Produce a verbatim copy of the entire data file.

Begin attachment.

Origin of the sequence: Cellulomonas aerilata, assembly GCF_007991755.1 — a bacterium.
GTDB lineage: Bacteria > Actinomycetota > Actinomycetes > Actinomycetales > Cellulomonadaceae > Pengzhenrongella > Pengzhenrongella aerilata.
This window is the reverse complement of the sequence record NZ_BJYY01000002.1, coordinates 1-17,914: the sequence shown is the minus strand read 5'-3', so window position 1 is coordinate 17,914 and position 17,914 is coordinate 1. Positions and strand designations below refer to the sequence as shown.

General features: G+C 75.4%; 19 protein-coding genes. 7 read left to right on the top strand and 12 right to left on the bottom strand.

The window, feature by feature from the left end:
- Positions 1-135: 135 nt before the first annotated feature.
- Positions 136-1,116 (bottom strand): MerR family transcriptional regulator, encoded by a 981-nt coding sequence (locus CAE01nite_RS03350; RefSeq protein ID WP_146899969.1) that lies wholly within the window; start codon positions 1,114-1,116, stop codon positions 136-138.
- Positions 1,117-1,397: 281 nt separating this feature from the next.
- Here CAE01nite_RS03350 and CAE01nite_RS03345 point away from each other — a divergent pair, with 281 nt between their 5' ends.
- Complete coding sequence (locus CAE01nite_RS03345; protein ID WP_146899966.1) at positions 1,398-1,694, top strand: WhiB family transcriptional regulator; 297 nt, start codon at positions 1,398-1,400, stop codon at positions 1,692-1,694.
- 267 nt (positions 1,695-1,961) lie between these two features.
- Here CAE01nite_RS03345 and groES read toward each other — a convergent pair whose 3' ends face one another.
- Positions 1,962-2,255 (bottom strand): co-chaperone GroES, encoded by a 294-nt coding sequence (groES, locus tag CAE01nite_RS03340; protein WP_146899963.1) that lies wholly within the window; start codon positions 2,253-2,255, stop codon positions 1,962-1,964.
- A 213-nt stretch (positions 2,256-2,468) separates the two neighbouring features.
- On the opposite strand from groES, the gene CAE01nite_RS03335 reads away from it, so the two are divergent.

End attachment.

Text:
Origin of the sequence: Cellulomonas aerilata, assembly GCF_007991755.1 — a bacterium.
GTDB lineage: Bacteria > Actinomycetota > Actinomycetes > Actinomycetales > Cellulomonadaceae > Pengzhenrongella > Pengzhenrongella aerilata.
This window is the reverse complement of the sequence record NZ_BJYY01000002.1, coordinates 1-17,914: the sequence shown is the minus strand read 5'-3', so window position 1 is coordinate 17,914 and position 17,914 is coordinate 1. Positions and strand designations below refer to the sequence as shown.

General features: G+C 75.4%; 19 protein-coding genes. 7 read left to right on the top strand and 12 right to left on the bottom strand.

The window, feature by feature from the left end:
- Positions 1-135: 135 nt before the first annotated feature.
- Positions 136-1,116 (bottom strand): MerR family transcriptional regulator, encoded by a 981-nt coding sequence (locus CAE01nite_RS03350; RefSeq protein ID WP_146899969.1) that lies wholly within the window; start codon positions 1,114-1,116, stop codon positions 136-138.
- Positions 1,117-1,397: 281 nt separating this feature from the next.
- Here CAE01nite_RS03350 and CAE01nite_RS03345 point away from each other — a divergent pair, with 281 nt between their 5' ends.
- Complete coding sequence (locus CAE01nite_RS03345; protein ID WP_146899966.1) at positions 1,398-1,694, top strand: WhiB family transcriptional regulator; 297 nt, start codon at positions 1,398-1,400, stop codon at positions 1,692-1,694.
- 267 nt (positions 1,695-1,961) lie between these two features.
- Here CAE01nite_RS03345 and groES read toward each other — a convergent pair whose 3' ends face one another.
- Positions 1,962-2,255 (bottom strand): co-chaperone GroES, encoded by a 294-nt coding sequence (groES, locus tag CAE01nite_RS03340; protein WP_146899963.1) that lies wholly within the window; start codon positions 2,253-2,255, stop codon positions 1,962-1,964.
- A 213-nt stretch (positions 2,256-2,468) separates the two neighbouring features.
- On the opposite strand from groES, the gene CAE01nite_RS03335 reads away from it, so the two are divergent.